Just say ‘no’ to the 9-year-old oatmeal

Myriad factors are at work in the widespread rancidity of many processed foodstuffs, as explained in this week’s A la Carte.

One aspect that I glossed over, perhaps because I’m a frequent offender, is thriftiness. While I don’t buy economy-sized groceries, I do have a keen aversion to throwing foods away. That “grassy, paintlike odor” of rancidity cited in the article? I’m assaulted with it every time I open my bin of whole-grain flour.

I figured it wasn’t exactly good, but the experts quoted in this week’s story spell out exactly why it’s so bad. That’s the smell of free radicals, my friends, ready to play havoc with your body’s operating systems. What’s the point in eating supposedly healthful, whole-grain flours if they’re harbingers of toxins?

Researching this story provided the best justification yet for purchasing my flour by the ounce, rather than by the pound, whenever I have an imminent baking project. Otherwise, I just don’t use enough flour to go through a standard-sized bag in a year’s time.

Nor do I use enough of baking supplies like quick oats. While making a batch of oatmeal cookies a couple of months ago, I could imagine one of my most reliable food sources throwing up her hands in horror when I asked my husband: “Do you want to use the oats from 2003 or the ones from 2005?” Needless to say, 7-year-old oats seemed like the lesser of two evils.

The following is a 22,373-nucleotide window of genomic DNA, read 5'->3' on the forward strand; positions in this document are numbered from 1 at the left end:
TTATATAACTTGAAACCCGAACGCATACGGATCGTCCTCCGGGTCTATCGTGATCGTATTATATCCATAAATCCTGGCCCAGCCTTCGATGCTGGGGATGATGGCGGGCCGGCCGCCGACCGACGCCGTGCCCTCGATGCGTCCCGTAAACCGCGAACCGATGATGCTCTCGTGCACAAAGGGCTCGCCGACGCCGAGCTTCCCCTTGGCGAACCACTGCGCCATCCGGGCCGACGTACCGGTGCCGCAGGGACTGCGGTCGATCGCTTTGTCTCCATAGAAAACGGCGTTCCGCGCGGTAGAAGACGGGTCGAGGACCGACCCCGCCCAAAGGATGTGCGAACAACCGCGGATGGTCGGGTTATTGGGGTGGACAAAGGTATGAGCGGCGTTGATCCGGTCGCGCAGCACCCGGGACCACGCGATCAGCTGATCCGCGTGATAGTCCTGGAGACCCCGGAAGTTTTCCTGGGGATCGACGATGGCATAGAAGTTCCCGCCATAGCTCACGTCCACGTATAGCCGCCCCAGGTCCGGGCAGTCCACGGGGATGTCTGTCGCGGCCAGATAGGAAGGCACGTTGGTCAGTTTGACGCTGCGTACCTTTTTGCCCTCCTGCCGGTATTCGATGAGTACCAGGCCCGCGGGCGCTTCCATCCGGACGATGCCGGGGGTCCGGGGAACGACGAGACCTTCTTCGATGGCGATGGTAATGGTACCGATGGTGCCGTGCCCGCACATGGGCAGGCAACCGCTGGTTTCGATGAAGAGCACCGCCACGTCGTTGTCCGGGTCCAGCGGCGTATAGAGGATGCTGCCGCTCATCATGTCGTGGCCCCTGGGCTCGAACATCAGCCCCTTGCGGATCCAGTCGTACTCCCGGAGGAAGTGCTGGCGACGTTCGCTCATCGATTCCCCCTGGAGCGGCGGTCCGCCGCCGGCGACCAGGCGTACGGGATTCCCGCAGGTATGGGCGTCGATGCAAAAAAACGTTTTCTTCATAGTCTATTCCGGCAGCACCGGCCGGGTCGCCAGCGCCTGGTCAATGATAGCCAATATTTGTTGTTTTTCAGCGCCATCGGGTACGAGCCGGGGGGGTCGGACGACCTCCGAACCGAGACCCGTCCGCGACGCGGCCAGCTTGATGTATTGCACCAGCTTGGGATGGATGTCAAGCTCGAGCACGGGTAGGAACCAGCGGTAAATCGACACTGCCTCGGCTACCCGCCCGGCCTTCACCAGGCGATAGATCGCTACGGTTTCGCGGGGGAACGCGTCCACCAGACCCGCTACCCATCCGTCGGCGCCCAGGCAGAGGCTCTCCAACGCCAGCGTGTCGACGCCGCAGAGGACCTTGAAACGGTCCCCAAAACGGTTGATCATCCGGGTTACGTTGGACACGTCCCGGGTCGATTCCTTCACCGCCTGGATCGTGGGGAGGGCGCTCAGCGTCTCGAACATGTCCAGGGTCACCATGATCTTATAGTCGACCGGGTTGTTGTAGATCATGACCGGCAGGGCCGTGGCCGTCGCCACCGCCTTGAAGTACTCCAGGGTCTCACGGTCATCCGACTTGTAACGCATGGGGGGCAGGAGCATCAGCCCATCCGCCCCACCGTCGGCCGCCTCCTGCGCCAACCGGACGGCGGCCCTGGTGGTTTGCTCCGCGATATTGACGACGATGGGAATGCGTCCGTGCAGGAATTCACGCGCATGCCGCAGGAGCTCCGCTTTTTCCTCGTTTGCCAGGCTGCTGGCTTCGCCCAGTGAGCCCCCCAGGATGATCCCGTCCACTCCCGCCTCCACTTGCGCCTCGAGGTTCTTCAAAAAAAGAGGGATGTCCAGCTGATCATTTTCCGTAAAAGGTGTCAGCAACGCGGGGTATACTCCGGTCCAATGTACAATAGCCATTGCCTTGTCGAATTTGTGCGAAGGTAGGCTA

To be fair, the package didn’t indicated the oats had expired, merely the date they were packed. But when there’s no discernible difference between the smell of the cardboard container and the oats themselves, there’s little reward for my thriftiness.

So I tossed those batches and bought a couple of scoops out of my grocery store’s bulk bin. I could use them in the following recipe, courtesy of McClatchy News Service, which would be hands-down fresher and tastier than packaged breakfast bars of any variety or health-oriented marketing.

MCT photo

Breakfast Bars

1⁄2 cup butter, softened

1 1⁄4 cups packed brown sugar

2 eggs

1⁄3 cup molasses

1 3⁄4 cups flour

1 teaspoon baking soda

1 teaspoon salt

1 teaspoon ground cinnamon

2 cups oatmeal

3⁄4 cup chopped walnuts

1 cup raisins, dried cherries or dried cranberries

1 cup semisweet chocolate pieces or chunks (may substitute coconut)

Preheat oven to 400 F. Grease a 9-by-13-inch baking pan.

Combine the butter, sugar, eggs and molasses in a large mixing bowl.

In another bowl, stir together the flour, baking soda, salt and cinnamon. Add dry ingredients to moist ingredients and stir to combine.

Stir in the oatmeal, walnuts, dried fruit and chocolate or coconut. Spoon into prepared pan, cover with waxed paper and press to spread mixture evenly into pan. Discard paper.

Bake in preheated oven for 12 to 15 minutes or until done. Cut into bars.

Makes about 16 servings.

 

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    Sarah Lemon

    Sarah Lemon covers the Rogue Valley’s food scene with an enthusiasm that rivals her love of cooking. Her blog mixes culinary musings and milestones with tips and recipes you won’t find in the Mail Tribune’s weekly A la Carte section. When ... Read Full
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